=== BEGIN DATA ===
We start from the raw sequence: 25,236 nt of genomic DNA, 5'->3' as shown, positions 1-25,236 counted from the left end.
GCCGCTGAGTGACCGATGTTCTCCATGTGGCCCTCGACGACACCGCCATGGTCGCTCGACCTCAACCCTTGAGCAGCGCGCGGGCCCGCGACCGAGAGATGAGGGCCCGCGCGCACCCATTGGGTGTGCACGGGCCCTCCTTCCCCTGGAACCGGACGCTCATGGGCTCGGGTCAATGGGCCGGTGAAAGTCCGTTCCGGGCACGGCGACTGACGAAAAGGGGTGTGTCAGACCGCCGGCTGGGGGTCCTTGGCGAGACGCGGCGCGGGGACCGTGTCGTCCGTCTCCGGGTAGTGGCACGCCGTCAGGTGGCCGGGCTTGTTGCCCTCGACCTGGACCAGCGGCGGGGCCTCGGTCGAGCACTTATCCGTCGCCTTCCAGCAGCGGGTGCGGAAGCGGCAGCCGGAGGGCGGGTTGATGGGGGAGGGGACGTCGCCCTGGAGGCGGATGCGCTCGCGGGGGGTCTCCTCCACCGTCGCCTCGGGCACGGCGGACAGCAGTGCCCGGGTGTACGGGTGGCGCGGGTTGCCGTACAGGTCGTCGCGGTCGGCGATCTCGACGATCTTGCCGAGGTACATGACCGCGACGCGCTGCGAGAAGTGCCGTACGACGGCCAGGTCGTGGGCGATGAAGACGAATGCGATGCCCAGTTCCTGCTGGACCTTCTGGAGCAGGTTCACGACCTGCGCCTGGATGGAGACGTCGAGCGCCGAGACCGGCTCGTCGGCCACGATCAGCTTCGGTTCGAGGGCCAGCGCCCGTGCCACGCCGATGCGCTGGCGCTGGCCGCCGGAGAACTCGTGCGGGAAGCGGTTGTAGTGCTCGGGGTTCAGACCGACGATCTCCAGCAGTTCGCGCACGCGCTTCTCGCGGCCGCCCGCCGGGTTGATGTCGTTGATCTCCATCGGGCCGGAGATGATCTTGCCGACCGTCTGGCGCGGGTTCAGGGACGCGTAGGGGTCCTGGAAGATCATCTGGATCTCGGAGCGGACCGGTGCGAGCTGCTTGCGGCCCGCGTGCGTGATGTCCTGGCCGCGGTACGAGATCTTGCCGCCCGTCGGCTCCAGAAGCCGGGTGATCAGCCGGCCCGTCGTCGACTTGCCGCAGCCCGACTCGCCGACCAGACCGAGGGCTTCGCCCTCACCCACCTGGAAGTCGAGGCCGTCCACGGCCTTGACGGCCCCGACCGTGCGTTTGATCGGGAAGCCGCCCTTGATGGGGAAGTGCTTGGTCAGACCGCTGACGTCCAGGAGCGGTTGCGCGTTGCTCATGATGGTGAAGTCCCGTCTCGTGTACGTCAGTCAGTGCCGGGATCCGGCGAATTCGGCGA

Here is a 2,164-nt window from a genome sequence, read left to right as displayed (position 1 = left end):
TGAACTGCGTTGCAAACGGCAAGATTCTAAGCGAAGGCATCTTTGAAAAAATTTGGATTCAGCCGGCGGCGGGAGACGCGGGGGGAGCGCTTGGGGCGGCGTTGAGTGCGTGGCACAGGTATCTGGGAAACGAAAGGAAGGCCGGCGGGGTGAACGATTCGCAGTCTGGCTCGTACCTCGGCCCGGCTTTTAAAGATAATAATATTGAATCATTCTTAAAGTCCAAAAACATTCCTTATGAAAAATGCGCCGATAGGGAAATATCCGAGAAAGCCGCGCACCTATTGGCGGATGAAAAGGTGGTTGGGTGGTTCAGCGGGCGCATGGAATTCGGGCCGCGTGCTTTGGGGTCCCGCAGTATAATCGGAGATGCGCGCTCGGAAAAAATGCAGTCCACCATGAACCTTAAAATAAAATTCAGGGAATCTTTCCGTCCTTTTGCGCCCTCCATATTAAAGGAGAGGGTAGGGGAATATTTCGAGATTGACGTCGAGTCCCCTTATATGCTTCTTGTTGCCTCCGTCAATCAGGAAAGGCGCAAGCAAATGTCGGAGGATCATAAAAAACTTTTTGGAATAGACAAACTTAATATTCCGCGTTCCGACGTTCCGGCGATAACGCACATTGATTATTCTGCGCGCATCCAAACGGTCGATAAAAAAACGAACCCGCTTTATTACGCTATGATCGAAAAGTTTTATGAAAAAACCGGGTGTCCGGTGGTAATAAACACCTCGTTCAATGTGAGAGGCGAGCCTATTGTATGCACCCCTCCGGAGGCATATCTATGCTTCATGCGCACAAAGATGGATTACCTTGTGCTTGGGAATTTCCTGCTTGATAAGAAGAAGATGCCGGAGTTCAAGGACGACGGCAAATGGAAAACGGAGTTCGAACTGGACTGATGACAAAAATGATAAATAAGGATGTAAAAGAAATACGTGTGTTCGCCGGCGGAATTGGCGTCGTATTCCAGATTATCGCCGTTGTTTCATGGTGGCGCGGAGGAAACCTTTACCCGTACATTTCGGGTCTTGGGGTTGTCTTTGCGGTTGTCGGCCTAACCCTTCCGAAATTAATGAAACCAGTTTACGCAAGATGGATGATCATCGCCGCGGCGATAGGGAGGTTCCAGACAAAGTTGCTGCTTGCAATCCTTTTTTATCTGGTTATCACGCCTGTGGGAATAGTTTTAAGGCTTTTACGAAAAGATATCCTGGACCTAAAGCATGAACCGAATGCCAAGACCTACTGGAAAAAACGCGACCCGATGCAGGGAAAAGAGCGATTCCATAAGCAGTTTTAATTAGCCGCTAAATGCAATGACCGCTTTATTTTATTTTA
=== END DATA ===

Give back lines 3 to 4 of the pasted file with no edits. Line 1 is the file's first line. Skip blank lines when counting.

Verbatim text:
Here is a 2,164-nt window from a genome sequence, read left to right as displayed (position 1 = left end):
TGAACTGCGTTGCAAACGGCAAGATTCTAAGCGAAGGCATCTTTGAAAAAATTTGGATTCAGCCGGCGGCGGGAGACGCGGGGGGAGCGCTTGGGGCGGCGTTGAGTGCGTGGCACAGGTATCTGGGAAACGAAAGGAAGGCCGGCGGGGTGAACGATTCGCAGTCTGGCTCGTACCTCGGCCCGGCTTTTAAAGATAATAATATTGAATCATTCTTAAAGTCCAAAAACATTCCTTATGAAAAATGCGCCGATAGGGAAATATCCGAGAAAGCCGCGCACCTATTGGCGGATGAAAAGGTGGTTGGGTGGTTCAGCGGGCGCATGGAATTCGGGCCGCGTGCTTTGGGGTCCCGCAGTATAATCGGAGATGCGCGCTCGGAAAAAATGCAGTCCACCATGAACCTTAAAATAAAATTCAGGGAATCTTTCCGTCCTTTTGCGCCCTCCATATTAAAGGAGAGGGTAGGGGAATATTTCGAGATTGACGTCGAGTCCCCTTATATGCTTCTTGTTGCCTCCGTCAATCAGGAAAGGCGCAAGCAAATGTCGGAGGATCATAAAAAACTTTTTGGAATAGACAAACTTAATATTCCGCGTTCCGACGTTCCGGCGATAACGCACATTGATTATTCTGCGCGCATCCAAACGGTCGATAAAAAAACGAACCCGCTTTATTACGCTATGATCGAAAAGTTTTATGAAAAAACCGGGTGTCCGGTGGTAATAAACACCTCGTTCAATGTGAGAGGCGAGCCTATTGTATGCACCCCTCCGGAGGCATATCTATGCTTCATGCGCACAAAGATGGATTACCTTGTGCTTGGGAATTTCCTGCTTGATAAGAAGAAGATGCCGGAGTTCAAGGACGACGGCAAATGGAAAACGGAGTTCGAACTGGACTGATGACAAAAATGATAAATAAGGATGTAAAAGAAATACGTGTGTTCGCCGGCGGAATTGGCGTCGTATTCCAGATTATCGCCGTTGTTTCATGGTGGCGCGGAGGAAACCTTTACCCGTACATTTCGGGTCTTGGGGTTGTCTTTGCGGTTGTCGGCCTAACCCTTCCGAAATTAATGAAACCAGTTTACGCAAGATGGATGATCATCGCCGCGGCGATAGGGAGGTTCCAGACAAAGTTGCTGCTTGCAATCCTTTTTTATCTGGTTATCACGCCTGTGGGAATAGTTTTAAGGCTTTTACGAAAAGATATCCTGGACCTAAAGCATGAACCGAATGCCAAGACCTACTGGAAAAAACGCGACCCGATGCAGGGAAAAGAGCGATTCCATAAGCAGTTTTAATTAGCCGCTAAATGCAATGACCGCTTTATTTTATTTTA